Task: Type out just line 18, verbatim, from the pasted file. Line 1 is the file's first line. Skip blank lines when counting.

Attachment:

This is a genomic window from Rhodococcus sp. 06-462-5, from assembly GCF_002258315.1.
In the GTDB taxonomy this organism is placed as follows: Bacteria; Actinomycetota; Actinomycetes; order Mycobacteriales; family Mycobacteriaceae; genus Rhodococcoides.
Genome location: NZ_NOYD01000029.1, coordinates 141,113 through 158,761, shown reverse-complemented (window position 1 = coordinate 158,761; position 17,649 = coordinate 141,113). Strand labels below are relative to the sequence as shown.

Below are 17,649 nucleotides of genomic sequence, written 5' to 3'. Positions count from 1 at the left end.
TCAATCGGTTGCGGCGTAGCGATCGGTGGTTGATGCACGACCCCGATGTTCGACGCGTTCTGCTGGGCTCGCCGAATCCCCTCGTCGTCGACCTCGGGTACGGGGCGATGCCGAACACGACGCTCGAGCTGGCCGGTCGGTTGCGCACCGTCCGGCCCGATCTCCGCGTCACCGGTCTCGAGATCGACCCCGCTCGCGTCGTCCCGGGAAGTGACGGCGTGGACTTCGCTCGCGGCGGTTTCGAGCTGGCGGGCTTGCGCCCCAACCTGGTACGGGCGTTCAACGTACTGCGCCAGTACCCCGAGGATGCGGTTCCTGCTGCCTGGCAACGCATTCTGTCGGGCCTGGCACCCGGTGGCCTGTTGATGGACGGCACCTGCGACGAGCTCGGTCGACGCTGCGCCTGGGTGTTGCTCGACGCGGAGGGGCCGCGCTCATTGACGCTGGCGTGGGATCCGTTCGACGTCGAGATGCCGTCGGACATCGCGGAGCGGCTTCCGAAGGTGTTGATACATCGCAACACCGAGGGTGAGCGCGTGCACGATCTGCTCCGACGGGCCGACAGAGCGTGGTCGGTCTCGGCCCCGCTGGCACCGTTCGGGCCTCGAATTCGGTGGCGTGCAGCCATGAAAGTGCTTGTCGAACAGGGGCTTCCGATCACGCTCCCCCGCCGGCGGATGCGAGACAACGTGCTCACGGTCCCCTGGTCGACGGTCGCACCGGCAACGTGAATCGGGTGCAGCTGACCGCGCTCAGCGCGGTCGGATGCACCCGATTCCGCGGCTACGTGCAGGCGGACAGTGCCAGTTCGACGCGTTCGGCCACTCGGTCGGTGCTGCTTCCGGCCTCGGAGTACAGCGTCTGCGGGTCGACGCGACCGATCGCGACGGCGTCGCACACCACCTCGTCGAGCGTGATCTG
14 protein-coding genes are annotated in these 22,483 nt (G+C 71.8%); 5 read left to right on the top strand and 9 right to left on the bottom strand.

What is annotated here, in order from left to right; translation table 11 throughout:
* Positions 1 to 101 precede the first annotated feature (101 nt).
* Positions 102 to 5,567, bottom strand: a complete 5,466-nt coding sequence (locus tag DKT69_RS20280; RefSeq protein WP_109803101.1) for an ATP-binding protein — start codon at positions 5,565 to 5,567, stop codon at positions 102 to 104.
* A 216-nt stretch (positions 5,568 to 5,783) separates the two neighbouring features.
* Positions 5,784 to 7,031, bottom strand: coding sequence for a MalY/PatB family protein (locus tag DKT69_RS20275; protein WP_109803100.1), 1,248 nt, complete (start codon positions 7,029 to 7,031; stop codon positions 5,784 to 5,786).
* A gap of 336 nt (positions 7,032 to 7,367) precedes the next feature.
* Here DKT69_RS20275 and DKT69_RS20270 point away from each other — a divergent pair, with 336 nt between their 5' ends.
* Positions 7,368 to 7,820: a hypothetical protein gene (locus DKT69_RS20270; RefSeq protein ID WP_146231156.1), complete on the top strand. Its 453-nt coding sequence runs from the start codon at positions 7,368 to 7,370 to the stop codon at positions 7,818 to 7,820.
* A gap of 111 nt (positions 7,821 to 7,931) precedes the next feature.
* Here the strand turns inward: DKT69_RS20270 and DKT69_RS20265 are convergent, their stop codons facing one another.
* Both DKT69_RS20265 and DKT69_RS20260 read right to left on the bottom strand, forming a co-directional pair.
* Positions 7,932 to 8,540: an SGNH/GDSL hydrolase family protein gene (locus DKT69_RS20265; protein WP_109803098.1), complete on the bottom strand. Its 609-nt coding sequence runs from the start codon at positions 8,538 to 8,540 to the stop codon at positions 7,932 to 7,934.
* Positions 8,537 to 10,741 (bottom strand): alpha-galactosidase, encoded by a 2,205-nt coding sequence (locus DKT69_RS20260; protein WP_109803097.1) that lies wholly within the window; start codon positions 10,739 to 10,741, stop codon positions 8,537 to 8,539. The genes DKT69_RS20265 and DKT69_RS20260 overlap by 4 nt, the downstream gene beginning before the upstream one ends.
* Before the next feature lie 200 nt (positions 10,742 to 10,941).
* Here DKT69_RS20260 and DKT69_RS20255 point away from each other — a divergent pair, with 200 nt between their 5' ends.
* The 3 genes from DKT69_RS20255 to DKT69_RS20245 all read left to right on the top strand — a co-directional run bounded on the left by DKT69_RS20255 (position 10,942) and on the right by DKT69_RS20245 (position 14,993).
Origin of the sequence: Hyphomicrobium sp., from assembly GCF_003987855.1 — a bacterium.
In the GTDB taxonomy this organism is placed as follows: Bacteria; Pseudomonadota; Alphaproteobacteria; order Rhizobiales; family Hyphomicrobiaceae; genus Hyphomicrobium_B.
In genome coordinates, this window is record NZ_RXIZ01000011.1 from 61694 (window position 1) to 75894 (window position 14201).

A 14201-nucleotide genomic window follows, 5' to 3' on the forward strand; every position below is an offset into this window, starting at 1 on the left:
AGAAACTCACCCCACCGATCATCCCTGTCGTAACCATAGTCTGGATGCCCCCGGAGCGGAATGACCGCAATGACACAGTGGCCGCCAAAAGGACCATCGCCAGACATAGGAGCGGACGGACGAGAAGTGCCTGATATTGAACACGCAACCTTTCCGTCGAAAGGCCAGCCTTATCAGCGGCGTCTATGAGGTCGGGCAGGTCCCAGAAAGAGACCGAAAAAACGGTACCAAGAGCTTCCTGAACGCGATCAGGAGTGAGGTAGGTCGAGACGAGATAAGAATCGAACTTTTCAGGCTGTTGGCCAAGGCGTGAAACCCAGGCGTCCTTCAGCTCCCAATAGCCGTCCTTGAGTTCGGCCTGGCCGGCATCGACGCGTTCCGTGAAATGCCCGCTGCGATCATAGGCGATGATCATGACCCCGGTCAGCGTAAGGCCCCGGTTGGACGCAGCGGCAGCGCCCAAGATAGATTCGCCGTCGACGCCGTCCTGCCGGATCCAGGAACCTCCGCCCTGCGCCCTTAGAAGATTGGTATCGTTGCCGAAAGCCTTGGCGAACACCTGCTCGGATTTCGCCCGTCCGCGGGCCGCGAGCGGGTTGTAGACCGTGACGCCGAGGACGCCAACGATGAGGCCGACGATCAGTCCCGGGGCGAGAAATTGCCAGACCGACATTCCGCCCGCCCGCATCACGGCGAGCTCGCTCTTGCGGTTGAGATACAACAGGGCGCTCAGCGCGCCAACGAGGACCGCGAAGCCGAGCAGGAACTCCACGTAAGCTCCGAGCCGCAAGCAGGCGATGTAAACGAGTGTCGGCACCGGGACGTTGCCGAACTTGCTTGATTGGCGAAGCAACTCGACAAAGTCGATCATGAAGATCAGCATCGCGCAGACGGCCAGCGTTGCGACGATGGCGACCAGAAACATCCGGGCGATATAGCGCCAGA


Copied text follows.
* Positions 7,932 to 8,540: an SGNH/GDSL hydrolase family protein gene (locus DKT69_RS20265; protein WP_109803098.1), complete on the bottom strand. Its 609-nt coding sequence runs from the start codon at positions 8,538 to 8,540 to the stop codon at positions 7,932 to 7,934.